You will have to dig up and move your peony if it is in a wet location. Dig it up and then prune off any of the rotten and mushy roots. Replant into nice fluffy soil that drains.

Lots of Foliage, But No Blooms

Close-up of green young peony leaves with water drops. They have large, shiny, deep-lobed, lanceolate leaves with purple edging.
It is important not to bury the crown in the ground so that the plant blooms.

Peonies are an easy plant to grow, once they are established and growing. In the beginning they can be divas. First, they need to establish themselves, they may not bloom for a season or two after they are planted.

If more than a few seasons have passed, and you are still only seeing foliage, but no blooms, it’s time to take a closer look. Peonies need to be planted exactly at their crown, no deeper. Some plants, like tomatoes or coleus, you can plant up the stem and they will make more roots. Peonies do not do that. They will not bloom if there is soil mounded around the crown of the plant.

When first planting, you will notice the reddish pink ‘eyes’ on just below the crown. It is critical that you only bury these eyes a max of 1 ½ deep with soil. Any more and the plant will not bloom. Also take that into consider when adding compost to your beds, do not bury the crown.

If you have planted too deeply, you will have to dig it up and replant it. This will probably mean a couple more seasons of no blooms, but then it should start to bloom after that.

Blooms Only Last a Few Days

Close-up of blooming pink flowers surrounded by bright green foliage. The flowers are large, double, consist of the same size rounded petals arranged in several rows surrounding golden stamens. All the petals of one of the flowers fell off, exposing the stamens. The leaves are bright green, glossy, divided, have oval leaflets.
Protect your peonies from strong winds as the flowers are very delicate and fragile.

Peony flowers are one of the shorter lived blooms in our gardens. They usually bloom for a 2 week period. If you find your blooms fade to seed heads in only a few days, it might be because of the location.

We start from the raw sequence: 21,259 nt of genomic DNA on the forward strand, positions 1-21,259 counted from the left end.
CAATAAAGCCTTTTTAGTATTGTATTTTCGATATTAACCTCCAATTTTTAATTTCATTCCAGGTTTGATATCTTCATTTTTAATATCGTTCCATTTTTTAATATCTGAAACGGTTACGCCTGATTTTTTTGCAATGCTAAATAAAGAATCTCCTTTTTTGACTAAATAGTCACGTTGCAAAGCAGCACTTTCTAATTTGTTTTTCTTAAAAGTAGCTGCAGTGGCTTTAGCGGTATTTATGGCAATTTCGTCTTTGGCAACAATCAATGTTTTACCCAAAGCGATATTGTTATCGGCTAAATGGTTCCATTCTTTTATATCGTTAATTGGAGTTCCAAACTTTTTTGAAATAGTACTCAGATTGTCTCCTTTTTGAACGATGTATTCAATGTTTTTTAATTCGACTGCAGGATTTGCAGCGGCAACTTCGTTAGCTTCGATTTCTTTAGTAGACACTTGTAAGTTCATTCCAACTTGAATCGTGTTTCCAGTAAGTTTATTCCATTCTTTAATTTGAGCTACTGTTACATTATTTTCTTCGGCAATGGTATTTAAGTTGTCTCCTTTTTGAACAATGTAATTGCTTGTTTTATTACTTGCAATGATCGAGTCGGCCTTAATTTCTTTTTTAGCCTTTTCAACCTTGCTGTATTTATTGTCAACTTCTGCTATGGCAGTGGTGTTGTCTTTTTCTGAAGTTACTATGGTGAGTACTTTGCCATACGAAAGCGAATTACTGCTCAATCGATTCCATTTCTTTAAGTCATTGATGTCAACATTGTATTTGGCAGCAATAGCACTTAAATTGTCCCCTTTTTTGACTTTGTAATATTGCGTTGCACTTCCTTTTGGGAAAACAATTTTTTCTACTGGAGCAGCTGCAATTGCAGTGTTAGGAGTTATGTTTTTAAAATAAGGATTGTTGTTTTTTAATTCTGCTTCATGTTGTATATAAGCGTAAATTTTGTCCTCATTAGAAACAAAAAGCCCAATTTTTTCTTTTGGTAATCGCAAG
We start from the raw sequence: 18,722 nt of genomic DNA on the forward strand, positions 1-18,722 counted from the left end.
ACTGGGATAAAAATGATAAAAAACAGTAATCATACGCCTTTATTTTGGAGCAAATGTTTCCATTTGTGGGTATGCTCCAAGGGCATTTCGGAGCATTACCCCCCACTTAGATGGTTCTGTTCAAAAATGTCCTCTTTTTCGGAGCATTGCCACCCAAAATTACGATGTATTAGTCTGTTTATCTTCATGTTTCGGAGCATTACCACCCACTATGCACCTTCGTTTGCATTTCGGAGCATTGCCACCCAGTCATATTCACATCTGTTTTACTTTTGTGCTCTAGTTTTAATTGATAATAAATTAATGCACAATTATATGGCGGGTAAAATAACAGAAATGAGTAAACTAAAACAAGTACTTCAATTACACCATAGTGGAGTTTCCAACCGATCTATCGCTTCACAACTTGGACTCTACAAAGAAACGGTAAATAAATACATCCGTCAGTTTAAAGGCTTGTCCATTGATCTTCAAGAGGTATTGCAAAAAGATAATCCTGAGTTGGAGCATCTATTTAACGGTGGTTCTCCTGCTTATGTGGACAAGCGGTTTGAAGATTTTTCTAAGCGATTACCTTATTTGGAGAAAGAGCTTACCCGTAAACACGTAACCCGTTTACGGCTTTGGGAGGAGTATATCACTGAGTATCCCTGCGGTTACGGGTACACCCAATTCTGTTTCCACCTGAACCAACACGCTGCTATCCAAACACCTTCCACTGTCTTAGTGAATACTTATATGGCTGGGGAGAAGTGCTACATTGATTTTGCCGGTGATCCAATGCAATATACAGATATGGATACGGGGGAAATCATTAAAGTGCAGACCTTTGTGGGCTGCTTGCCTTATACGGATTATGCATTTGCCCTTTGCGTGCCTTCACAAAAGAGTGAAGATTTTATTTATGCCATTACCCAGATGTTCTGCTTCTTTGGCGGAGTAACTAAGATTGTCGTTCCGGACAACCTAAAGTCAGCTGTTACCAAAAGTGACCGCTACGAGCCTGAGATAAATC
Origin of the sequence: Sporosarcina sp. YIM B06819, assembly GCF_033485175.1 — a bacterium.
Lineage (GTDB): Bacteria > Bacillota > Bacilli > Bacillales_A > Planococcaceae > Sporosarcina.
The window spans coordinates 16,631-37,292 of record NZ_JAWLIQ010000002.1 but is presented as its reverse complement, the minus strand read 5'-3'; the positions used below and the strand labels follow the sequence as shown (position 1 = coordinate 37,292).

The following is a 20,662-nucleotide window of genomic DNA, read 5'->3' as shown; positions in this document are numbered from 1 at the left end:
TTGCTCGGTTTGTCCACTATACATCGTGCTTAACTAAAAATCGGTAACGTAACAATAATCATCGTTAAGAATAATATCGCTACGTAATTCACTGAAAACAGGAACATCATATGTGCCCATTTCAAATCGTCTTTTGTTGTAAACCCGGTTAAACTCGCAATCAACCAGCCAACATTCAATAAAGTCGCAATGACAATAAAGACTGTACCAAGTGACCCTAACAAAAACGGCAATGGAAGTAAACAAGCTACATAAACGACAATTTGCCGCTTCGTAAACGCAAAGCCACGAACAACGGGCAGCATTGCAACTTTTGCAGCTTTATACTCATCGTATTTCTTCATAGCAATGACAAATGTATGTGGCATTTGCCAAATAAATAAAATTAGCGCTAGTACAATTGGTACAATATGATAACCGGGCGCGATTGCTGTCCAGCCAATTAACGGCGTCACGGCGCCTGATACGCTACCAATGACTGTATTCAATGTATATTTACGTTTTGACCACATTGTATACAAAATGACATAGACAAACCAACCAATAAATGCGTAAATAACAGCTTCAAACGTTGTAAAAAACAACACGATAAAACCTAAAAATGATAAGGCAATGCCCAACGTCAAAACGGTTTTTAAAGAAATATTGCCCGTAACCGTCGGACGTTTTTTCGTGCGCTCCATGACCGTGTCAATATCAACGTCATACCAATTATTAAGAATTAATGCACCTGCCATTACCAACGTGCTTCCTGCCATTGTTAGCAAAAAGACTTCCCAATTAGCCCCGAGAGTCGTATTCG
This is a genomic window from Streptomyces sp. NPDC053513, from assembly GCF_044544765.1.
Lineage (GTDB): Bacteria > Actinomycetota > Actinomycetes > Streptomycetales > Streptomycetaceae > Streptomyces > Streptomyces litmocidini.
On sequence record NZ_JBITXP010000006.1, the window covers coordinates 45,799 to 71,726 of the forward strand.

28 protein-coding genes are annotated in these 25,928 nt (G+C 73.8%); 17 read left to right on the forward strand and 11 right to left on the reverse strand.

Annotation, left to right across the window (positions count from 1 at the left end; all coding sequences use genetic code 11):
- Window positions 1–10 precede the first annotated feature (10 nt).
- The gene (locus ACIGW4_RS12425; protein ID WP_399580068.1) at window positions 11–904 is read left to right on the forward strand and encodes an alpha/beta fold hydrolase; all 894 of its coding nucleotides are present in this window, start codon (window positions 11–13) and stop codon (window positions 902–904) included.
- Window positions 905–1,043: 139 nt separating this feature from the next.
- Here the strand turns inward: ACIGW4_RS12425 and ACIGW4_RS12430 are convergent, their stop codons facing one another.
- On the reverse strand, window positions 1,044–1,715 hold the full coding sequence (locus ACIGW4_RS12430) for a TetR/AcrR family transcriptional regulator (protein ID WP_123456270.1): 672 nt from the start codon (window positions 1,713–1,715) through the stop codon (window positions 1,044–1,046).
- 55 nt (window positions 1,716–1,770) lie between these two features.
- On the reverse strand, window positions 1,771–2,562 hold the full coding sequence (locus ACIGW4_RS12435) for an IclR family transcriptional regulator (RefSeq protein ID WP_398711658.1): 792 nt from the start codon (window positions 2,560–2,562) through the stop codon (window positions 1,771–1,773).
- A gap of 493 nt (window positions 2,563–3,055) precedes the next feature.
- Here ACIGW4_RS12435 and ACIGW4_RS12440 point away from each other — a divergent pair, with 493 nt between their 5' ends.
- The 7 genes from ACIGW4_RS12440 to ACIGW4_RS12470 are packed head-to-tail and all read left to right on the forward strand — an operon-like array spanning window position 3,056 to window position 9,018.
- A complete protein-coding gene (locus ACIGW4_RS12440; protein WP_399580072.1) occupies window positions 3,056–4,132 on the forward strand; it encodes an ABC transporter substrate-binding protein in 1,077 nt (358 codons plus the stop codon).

My neighbor had a row of peonies along their driveway. When I first moved in I was so excited to see them bloom. But then as the season rolled around, poof, their flowers were gone in a day. Their driveway was a windy location. One good wind and the petals were gone.

Peonies are delicate flowers, harsh winds and rains will decimate them. When planting, try and find a spot that has some protection. In a garden within a fenced backyard, near a house, or by a tree that offers some protection. If you’ve planted peonies in a pot, relocate it to a different location. If they are out in the open or you are using them as a hedge, this isn’t ideal.

You have two options for this one. Either move your peony to a new location, which means it will not bloom for a season or two. Or you can add protection. A large shrub on one side, a fence, a hedge, a trellis, or an arbor can all add protection from wind.

Eaten Flower Petals

Close-up of a green beetle hiding in the petals of a bright pink peony in a sunny garden against a backdrop of dark green leaves. The beetle is bright green in color, with a shiny shell. The flower is large, lush, bright crimson, double, has large rounded petals placed around dense, less long petals in the center of the flower.
Beetles are common pests of peonies that feed on flowers.

It is peony season, and your flowers are in full show. But the petals have small holes in them making the flower have a tattered appearance. Unfortunately, this could be hoplia beetles. These beetles are about ¼ of an inch in length and they feed on the blossoms in the spring.

Unfortunately, there is no real miracle spray here. The best way to manage these pests is to be out hand picking them.

Pick them and throw them into a bucket of soapy water. It will only need to be done when the peonies are in bloom, it won’t be an all summer job.

Flowers Toppled Over

Flowers toppled over and bent towards the ground under the weight of their flowers. The flowers are large, double, and consist of many petals with wavy edges. The flowers are bright crimson and soft pink. The leaves are oblong, glossy, dark green, strongly divided, and lanceolate.
Use cages to keep their heavy blooms from hanging down to the ground.

Okay, I did say that peonies were low maintenance, well there is one thing most peonies require, staking. A lot of the varieties have such big blossoms that they topple over. There is nothing worse than seeing your peonies about to open and then seeing them hanging down on the dirt.

You have two options here. One is to get a peony cage. The two ringed cages like the ones that are often on tomatoes work great. Get the cage onto your plant in early spring when it is just starting to emerge from the soil. This way the peony will grow up and through the ring.